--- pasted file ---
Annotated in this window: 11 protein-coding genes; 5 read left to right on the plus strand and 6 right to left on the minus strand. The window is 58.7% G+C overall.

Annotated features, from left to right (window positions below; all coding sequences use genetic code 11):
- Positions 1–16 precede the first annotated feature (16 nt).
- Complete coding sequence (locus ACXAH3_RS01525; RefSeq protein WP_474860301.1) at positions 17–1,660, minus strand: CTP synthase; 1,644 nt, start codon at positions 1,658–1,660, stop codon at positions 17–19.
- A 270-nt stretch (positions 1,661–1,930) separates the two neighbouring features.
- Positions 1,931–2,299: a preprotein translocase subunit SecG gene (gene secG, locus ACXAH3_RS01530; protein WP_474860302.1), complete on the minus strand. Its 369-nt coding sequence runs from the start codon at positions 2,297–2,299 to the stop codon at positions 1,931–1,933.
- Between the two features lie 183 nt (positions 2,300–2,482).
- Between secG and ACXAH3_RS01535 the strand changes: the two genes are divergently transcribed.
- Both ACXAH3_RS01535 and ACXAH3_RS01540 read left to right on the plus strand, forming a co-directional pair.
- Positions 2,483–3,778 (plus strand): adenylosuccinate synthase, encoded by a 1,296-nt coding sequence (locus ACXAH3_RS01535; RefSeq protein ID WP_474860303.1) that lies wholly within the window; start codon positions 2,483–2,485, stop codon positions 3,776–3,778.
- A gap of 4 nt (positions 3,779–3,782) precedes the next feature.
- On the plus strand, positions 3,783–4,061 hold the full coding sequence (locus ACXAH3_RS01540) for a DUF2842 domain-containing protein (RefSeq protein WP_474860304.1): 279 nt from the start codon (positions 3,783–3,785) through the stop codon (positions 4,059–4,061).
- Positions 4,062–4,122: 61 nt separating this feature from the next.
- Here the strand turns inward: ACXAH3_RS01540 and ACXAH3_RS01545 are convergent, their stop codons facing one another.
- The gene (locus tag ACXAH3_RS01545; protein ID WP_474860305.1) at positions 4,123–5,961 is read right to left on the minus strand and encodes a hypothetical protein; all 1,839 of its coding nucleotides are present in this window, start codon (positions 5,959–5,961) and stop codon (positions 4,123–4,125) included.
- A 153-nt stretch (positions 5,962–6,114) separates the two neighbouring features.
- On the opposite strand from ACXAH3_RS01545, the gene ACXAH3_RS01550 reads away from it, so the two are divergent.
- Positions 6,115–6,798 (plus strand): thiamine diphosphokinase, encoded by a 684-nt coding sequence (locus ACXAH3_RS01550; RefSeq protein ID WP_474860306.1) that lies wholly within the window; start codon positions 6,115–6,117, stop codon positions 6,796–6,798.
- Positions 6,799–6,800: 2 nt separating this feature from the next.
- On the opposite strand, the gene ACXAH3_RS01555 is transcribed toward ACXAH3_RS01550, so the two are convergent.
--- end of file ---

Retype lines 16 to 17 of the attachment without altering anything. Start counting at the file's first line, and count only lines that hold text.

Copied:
- A 153-nt stretch (positions 5,962–6,114) separates the two neighbouring features.
- On the opposite strand from ACXAH3_RS01545, the gene ACXAH3_RS01550 reads away from it, so the two are divergent.